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The first clear evidence of distillation comes from Greek alchemists working in Alexandria in the 1st century AD. Distilled water has been known since at least c. 200 AD, when Alexander of Aphrodisias described the process. Middle Eastern scientists used distillation extensively in their alchemical experiments, the most notable of whom were the Persian Jābir ibn Hayyān (Geber), the Arab Al-Kindi (Alkindus) and the other Persian scientist Muhammad ibn Zakariya al-Razi (Rhazes). Geber is acknowledged to be the father of the science of chemistry. He established the principle of classifying substances by their properties and invented equipment and techniques for isolating them. His technical innovations included the alembic still, whose principles still govern the production of alcoholic spirits. As an alchemist, Razi is known for his study of sulfuric acid and for his discovery of ethanol and its refinement to use in medicine. He became chief physician of Rey and Baghdad hospitals. Razi invented what today is known as rubbing alcohol. Distillation in China could have begun during the Eastern Han Dynasty (during the 1st & 2nd centuries), but the earliest archaeological evidence found so far indicates that widespread distillation of alcohol began sometime during the Jin or Southern Song dynasties. The first dated and certain evidence of the distillation of alcohol comes from the School of Salerno in the 12th century. Fractional distillation was developed by Tadeo Alderotti in the 13th century.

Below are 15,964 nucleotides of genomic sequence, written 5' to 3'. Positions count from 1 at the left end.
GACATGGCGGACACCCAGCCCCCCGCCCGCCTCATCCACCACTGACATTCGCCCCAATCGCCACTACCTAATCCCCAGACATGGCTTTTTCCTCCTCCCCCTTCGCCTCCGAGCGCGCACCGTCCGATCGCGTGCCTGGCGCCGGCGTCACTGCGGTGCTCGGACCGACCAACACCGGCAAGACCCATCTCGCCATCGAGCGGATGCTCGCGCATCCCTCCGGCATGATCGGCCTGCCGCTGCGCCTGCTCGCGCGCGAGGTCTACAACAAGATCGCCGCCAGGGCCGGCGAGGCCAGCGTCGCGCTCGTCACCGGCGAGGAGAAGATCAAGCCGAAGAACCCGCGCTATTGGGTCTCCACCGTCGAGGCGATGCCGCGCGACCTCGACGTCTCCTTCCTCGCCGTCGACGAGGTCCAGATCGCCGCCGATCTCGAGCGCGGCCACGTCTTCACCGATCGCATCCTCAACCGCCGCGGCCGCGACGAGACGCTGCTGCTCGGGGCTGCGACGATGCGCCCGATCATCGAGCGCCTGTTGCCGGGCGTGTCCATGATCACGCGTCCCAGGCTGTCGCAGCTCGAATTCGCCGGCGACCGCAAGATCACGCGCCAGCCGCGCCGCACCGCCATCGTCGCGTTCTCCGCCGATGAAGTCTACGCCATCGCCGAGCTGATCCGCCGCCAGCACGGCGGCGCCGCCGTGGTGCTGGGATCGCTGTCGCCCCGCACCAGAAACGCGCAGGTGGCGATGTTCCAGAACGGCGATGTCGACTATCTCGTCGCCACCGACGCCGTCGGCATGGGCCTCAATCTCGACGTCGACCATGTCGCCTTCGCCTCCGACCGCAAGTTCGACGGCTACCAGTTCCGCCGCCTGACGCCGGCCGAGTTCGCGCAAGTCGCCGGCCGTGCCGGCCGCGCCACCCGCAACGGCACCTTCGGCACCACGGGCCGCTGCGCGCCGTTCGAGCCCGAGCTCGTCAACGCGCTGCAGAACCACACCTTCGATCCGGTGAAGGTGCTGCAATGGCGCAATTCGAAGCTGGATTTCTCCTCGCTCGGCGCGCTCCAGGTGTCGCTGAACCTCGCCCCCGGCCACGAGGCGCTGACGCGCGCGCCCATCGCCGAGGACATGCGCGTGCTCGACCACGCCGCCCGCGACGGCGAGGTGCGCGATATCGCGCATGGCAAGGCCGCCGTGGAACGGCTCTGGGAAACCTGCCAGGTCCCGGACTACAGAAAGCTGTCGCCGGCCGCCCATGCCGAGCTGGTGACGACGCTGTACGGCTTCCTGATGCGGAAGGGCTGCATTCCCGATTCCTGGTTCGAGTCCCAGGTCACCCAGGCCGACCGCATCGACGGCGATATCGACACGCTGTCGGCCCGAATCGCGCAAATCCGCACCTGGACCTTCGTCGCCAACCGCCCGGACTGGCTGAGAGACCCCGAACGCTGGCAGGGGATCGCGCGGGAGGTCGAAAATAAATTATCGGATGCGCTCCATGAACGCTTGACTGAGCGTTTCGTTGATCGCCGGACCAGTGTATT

In 1500, German alchemist Hieronymus Braunschweig published Liber de arte destillandi (The Book of the Art of Distillation), the first book solely dedicated to the subject of distillation, followed in 1512 by a much expanded version. In 1651, John French published The Art of Distillation the first major English compendium of practice, though it has been claimed that much of it derives from Braunschweig's work. This includes diagrams showing an industrial rather than bench scale of the operation.